Desert Girl also found places to practice climbing.

We were starving, so we just made our soup in the parking lot. The sun set as we ate. We wondered where we would stay the night. We decided to drive back up the main road and down a side road towards our destination for the next day. Fortunately we found a camping spot, albeit it was rather windy that night.

The next morning we drove down the road and got the truck stuck in a really sandy area. Fortunately shovels and floor mats allowed us to escape. I drove to a firmer spot and the others carried the floor mats to me.

The road kept going, but it got sandier, so we parked and started hiking. Our destination was the Cosmic Ashtray or Cosmic Navel, a geologic anomaly.

The more common approach is from Old Sheffield Road, but I found directions from the south. It didn't take too long and we were at this strange geologic phenomenon.

We had brought a rope, as reports said we needed one. But the kids had done so well with climbing they felt comfortable without it.

Once down in the pit, we played on the giant sand dune.

We had to find a challenge, which was getting up onto the island of rock.

Adding a person on top really adds to the scale.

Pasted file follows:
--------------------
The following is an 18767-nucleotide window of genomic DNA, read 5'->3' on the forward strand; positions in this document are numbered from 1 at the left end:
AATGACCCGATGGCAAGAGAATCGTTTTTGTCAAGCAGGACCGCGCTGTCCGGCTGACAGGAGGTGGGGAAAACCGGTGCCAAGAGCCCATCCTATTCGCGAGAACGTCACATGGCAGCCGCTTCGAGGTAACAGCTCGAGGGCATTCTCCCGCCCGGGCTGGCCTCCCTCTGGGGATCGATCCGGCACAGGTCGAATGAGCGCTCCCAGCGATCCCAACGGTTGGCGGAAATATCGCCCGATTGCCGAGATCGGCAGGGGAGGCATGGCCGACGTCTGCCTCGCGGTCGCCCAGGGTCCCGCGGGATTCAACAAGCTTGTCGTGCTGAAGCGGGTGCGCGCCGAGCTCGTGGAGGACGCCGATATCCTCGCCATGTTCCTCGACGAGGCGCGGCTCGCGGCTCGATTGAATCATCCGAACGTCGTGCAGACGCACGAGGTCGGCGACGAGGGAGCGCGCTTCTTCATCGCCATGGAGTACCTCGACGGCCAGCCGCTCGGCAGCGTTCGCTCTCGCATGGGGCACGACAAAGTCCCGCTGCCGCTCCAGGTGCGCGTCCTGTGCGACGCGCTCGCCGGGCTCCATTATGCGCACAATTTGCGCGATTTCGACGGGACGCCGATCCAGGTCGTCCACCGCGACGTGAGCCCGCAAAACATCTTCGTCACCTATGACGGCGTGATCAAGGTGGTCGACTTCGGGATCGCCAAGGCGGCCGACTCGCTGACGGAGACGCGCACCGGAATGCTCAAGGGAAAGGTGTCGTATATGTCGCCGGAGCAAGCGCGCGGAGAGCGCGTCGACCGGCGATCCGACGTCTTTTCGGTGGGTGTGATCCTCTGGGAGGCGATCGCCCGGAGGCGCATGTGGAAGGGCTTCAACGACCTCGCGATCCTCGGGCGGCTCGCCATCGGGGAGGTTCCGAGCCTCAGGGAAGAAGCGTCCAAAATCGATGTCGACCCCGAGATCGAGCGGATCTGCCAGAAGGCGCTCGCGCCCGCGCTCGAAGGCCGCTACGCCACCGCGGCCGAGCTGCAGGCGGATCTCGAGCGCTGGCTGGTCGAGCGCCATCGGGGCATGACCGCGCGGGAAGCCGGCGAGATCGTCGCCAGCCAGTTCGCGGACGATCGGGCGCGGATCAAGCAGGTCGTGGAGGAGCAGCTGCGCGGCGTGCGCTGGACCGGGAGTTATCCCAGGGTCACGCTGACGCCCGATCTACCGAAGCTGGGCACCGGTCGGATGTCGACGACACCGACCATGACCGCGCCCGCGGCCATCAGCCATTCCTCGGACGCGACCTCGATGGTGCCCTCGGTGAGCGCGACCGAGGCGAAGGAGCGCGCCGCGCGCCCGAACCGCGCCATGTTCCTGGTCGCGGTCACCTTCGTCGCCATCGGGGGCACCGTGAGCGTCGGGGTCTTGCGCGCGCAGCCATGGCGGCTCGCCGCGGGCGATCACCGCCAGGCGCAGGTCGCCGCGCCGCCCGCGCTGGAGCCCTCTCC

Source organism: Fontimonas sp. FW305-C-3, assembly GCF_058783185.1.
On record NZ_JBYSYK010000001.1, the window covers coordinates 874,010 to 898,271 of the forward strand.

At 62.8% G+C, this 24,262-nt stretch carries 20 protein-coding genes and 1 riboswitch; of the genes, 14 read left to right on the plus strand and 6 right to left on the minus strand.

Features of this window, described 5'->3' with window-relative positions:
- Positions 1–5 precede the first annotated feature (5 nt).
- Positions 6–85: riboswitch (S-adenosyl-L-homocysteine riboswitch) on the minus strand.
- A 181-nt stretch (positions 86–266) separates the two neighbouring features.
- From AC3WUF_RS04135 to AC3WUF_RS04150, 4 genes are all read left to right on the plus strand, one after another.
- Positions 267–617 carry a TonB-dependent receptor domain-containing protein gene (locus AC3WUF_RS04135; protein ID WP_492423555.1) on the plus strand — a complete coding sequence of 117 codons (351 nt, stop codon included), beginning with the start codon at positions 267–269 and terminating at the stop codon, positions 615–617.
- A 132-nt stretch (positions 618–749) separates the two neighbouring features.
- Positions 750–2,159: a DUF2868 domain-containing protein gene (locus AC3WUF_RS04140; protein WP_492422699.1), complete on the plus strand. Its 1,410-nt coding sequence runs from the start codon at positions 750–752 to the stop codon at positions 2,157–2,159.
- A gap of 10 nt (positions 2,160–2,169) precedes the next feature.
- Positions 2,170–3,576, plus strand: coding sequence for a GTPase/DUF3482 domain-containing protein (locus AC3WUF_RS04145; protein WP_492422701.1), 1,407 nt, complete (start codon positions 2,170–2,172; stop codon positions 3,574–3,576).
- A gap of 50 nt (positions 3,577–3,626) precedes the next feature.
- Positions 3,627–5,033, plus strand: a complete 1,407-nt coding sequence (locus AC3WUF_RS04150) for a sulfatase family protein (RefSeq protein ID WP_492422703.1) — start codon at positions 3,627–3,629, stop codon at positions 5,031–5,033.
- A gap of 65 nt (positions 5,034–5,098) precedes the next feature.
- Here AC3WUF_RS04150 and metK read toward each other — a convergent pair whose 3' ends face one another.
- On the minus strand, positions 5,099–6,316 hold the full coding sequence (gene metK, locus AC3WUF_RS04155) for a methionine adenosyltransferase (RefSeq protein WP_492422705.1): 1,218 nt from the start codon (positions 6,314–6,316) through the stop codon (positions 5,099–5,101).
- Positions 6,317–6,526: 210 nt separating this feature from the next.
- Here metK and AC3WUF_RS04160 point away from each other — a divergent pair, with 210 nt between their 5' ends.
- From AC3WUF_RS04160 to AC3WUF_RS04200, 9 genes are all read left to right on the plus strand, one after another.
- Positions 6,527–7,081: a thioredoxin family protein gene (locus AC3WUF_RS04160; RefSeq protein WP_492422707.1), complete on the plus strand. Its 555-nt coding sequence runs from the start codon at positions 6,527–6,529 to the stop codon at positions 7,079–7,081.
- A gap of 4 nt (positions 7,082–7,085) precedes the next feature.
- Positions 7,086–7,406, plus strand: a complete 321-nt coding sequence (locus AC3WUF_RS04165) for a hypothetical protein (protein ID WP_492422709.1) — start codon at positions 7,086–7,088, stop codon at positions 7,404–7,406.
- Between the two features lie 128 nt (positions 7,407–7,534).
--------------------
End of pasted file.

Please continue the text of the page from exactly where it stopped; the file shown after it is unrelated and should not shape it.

Getting out was relatively easy.

We found it's kind of hard to photograph because of the strong shadow. Maybe a cloudy day would be better.

Hurray, a weird spot and we had found it!

On the drive back to the main road, we found some moqui steps up another rock by a corral. We stopped and scrambled up, but didn't find much.

At the junction with the highway, the single dumpster was overflowing. It was quite disgusting to see how people couldn't take more responsibility for their trash.

The next order of business was food! We devoured this pizza! It was a great weekend. I really appreciated my brother's willingness to go and how much the kids embraced some challenges.

We love this area, and I highly recommend supporting the Grand Staircase Escalante Partners, a friends group who helps support the national monument and the resources it protects.